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Re: OT: Salad Days, was Re: Borrowing Wordlist

From:Sally Caves <scaves@...>
Date:Thursday, October 21, 2004, 4:46
----- Original Message -----
From: "Doug Dee" <AmateurLinguist@...>

> In a message dated 10/20/2004 11:32:20 AM Eastern Daylight Time, > scaves@FRONTIERNET.NET writes: > >>> Salad days? I've seen this expression a few times before on the list. >>> What does >>> it mean? How did it originate? > >>I may be wrong, and I'm going entirely on feeble memory, but I think it's >>from Shakespeare, and specifically from Antony and Cleopatra, a comment >>Cleopatra utters. Or, it may be from Troilus and Cressida, and a comment >>Cressida utters. The idea is that you eat the salad first in a course of >>meals for dinner that hasn't changed since medieval times. Salad, soup, >>entree, second entree, dessert. > > The reference is to Antony & Cleopatra, Act I Scene v line 73. > Cleopatra says "My salad days, when I was green in judgement, cold in > blood, > to say as I said then!" > > I have my doubts about the explanation that the salad course comes > first -- I > seem to recall reading somewhere that in the 19th century, salads did not > come first; so, the salad-first custom may not be old enough.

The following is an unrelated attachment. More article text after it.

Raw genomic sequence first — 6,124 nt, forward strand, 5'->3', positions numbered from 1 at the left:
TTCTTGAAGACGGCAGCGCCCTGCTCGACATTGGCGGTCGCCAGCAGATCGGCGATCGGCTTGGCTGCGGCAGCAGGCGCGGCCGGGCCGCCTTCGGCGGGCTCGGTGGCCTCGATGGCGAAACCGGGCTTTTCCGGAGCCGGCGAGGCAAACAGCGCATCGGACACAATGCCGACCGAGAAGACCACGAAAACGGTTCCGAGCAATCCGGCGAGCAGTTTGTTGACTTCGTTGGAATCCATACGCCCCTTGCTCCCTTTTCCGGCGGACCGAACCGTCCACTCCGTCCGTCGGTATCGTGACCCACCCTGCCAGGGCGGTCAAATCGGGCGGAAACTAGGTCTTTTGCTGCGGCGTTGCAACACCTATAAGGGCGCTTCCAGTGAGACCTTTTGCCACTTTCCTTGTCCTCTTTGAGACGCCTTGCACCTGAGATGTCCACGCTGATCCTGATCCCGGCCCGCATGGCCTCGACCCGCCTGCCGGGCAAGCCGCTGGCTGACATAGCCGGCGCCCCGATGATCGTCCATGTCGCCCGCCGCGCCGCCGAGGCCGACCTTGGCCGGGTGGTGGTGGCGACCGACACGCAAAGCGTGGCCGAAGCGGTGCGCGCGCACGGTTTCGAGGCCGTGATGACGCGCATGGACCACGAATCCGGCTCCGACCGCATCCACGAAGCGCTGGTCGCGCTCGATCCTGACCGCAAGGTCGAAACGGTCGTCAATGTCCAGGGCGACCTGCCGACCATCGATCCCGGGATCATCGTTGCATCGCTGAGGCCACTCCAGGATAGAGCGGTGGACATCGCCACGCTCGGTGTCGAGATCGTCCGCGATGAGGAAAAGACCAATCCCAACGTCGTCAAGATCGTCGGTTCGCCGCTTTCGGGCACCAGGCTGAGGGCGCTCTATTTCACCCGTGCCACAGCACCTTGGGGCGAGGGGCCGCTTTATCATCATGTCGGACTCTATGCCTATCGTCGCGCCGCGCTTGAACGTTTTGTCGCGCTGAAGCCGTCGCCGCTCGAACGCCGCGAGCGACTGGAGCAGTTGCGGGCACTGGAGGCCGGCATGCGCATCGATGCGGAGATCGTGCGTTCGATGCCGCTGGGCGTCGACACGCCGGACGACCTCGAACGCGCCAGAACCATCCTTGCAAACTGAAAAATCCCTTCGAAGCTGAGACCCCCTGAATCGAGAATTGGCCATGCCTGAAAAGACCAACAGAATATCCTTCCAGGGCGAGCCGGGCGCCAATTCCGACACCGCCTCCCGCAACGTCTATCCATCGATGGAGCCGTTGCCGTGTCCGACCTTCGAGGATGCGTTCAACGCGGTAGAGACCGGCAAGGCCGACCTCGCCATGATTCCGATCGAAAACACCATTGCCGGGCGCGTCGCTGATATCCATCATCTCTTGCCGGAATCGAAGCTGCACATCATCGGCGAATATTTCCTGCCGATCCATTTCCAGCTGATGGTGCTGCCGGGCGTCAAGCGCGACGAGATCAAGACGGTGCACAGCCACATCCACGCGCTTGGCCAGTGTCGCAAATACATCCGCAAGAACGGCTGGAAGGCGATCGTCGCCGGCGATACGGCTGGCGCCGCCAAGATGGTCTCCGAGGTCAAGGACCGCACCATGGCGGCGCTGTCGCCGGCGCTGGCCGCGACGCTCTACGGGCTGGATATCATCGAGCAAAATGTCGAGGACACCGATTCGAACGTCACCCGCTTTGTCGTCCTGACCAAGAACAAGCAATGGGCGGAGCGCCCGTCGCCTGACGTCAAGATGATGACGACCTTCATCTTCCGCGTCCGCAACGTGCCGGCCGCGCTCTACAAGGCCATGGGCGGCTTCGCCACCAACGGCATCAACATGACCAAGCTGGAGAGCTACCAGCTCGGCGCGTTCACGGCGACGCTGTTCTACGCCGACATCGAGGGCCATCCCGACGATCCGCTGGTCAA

Yes, but they may have come first in the middle ages. Nineteenth-century custom may mark a departure from, not a beginning of a custom. In Europe the salad often comes last. But I have a number of medieval cookbooks that put soups and salads first. However, seeing the whole line, I suspect it means that a salad is made from the immature leaves of a plant. Interestingly, it means something that has been salted, and served cold.
> Fowler's Modern English Usage (2nd ed.) observes "whether the point is > that > youth, like salad, is green and raw, or that salad is highly flavoured and > youth loves high flavors, or that innocent herbs are youth's food as milk > is > babes' and meat is men's, few of those who use the phrase could perhaps > tell us." > > Doug
Thanks! Sally